Drawing tables can be a fun exercise, though the results may not initially be as professional as one created by specifying the exact number of rows and columns needed. Students who want a custom table may find it easiest to use the easier method to specify the number of rows and columns, then use the drawing features to add and remove lines, or merge cells, to arrive at their desired table design.
Demonstrate the methods listed on this slide for entering text. Students should find this quite straightforward, though they may have questions about adjusting the table to fit the text (covered in the next slide).
While pressing tab in the last cell of the last row is a quick way to add another row, students will want to add rows and columns elsewhere in the table, as well as delete, merge and split cells. Those who are comfortable with the mouse can right-click on the table and perform these actions from the context menu; others may prefer the options on the Ribbon.Adding and removing rows and columns should be straightforward for most students. Merging and splitting cells may be new for some, so be sure to demonstrate thoroughly.Adjusting the size of cells by dragging the row and column dividers is a simple, visual way to adjust, but some students may have trouble positioning the mouse right on the divider. For these students, the height and width figures in the Size group, on the Layout tab under Table Tools, may be an easier method.As with adjusting the position of text boxes and shapes on slides, adjusting the spacing of rows and columns so they are equal can improve the display of a table. Equal-width columns, for example, is appropriate when the data in each is about the same length. In some cases, though, wide columns are necessary to accommodate data, so a table with every column the same width wouldn’t be the best choice.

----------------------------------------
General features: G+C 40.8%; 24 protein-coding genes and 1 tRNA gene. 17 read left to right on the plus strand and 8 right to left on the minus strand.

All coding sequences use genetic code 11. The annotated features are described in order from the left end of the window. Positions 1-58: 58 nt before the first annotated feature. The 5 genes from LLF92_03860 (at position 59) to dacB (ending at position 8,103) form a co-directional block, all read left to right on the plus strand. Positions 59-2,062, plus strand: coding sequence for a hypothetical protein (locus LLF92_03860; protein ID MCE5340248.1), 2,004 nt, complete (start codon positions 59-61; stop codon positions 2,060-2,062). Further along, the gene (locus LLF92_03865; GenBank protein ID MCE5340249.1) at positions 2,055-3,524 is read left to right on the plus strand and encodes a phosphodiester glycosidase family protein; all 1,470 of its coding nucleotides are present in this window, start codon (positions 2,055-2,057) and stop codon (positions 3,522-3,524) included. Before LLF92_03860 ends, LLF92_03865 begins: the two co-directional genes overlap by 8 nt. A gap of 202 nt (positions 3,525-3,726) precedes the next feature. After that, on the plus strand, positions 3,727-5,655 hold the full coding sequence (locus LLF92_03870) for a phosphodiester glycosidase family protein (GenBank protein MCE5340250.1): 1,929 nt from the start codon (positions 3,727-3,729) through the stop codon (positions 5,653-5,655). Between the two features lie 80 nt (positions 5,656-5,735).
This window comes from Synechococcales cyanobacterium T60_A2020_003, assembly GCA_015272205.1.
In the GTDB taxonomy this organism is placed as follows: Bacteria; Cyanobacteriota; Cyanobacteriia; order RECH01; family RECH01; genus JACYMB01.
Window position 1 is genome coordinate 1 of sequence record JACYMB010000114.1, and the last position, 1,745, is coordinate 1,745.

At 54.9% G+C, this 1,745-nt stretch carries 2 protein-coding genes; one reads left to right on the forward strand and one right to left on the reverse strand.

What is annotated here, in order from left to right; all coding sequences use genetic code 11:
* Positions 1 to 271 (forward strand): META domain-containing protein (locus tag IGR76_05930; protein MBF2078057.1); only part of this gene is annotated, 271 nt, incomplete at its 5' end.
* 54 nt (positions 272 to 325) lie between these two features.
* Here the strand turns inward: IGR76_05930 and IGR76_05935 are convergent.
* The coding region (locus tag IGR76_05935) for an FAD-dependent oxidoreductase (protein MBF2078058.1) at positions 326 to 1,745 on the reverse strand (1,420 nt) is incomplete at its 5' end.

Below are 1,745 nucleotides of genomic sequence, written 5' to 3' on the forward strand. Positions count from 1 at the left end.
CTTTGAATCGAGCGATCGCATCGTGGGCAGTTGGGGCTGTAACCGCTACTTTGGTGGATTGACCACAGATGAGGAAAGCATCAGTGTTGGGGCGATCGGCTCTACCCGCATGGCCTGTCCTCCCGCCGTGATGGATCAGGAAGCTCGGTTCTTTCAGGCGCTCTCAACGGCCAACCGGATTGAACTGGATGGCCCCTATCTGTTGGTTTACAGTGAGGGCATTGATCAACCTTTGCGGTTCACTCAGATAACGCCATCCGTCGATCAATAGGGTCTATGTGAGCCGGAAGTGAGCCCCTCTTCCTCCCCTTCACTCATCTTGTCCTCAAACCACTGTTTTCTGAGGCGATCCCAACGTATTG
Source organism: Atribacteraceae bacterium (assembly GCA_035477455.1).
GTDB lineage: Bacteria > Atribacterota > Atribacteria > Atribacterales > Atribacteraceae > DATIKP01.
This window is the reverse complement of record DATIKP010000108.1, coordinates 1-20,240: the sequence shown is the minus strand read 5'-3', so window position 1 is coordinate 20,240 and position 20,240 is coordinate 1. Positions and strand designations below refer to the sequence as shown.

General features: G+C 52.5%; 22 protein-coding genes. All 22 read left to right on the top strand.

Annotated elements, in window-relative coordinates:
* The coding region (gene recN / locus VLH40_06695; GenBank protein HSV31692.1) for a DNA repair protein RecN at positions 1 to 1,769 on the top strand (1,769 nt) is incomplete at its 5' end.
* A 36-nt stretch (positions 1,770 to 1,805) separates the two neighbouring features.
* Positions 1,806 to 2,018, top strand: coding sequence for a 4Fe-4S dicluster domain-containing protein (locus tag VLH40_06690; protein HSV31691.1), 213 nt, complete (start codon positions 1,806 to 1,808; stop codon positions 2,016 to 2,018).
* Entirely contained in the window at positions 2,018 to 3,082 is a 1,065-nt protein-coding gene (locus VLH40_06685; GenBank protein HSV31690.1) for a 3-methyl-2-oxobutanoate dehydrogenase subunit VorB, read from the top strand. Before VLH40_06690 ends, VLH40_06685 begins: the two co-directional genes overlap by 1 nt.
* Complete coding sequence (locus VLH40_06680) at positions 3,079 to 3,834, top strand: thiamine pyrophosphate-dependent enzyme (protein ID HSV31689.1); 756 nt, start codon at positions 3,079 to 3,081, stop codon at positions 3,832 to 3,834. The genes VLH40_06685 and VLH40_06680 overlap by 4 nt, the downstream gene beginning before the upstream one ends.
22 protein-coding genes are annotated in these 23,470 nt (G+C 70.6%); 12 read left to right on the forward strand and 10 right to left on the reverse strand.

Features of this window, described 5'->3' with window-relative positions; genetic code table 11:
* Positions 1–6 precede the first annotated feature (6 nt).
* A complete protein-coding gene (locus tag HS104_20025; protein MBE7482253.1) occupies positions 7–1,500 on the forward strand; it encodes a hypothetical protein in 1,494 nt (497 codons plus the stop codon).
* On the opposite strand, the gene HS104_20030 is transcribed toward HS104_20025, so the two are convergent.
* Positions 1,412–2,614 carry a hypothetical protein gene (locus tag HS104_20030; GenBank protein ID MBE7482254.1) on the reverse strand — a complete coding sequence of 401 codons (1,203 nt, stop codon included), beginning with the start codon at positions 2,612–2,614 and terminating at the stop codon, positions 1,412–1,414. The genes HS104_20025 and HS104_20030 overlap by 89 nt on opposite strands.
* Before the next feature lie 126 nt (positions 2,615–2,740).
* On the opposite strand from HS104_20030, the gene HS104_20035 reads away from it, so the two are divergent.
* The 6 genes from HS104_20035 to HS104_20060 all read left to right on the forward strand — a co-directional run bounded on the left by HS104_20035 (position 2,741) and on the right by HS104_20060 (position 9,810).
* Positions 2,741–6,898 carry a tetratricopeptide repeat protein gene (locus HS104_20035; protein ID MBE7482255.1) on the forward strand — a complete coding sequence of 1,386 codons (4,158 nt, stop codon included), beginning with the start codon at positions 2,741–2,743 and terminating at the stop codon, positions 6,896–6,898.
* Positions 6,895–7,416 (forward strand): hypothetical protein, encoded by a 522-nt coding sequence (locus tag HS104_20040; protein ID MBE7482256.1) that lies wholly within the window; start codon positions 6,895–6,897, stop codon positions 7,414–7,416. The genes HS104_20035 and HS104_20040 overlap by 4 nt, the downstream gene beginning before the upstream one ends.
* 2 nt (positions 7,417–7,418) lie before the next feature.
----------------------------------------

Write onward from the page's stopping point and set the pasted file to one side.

Just like text in a text box, text in a table cell can be aligned horizontally and vertically, as well as rotated. Rotated text is harder to read, but can be a useful trick for fitting a label down the leftmost column, for example, or rotating to a 45 degree angle to fit narrow columns.Have students try the different alignment and rotation options to assess for themselves their effect on the overall table design and how well information is communicated in each case.
As with all other quick styles, the built-in table styles are a great way to quickly format a table. Be sure to point out how the additional options in the Table Style Options group affect a table style. For example, selecting Header Row may change the look of the top row (depending on the table style selected) and is appropriate for tables with a row of column labels in the first row.Also point out the Clear Table option at the bottom of all the table styles, for reverting to a plain table. From this point, students can design their own table, using the Shading, Borders and Effects choices in the Table Styles group.
Demonstrate how to copy a table from Word and Excel and paste it into PowerPoint, then format it using PowerPoint’s table features. Also demonstrate that you can create an Excel spreadsheet from within PowerPoint, combining the formulas and other mathematical features of Excel with the presentation features PowerPoint.
Review the topics covered in this lesson to remind students of what they have learned and accomplished, and to invite questions on any topics not entirely clear.
PPT Lesson 4
Microsoft® PowerPoint 2010Microsoft OfficePowerPoint 2010Lesson 4: Working with Charts and TablesCourseware #: 3246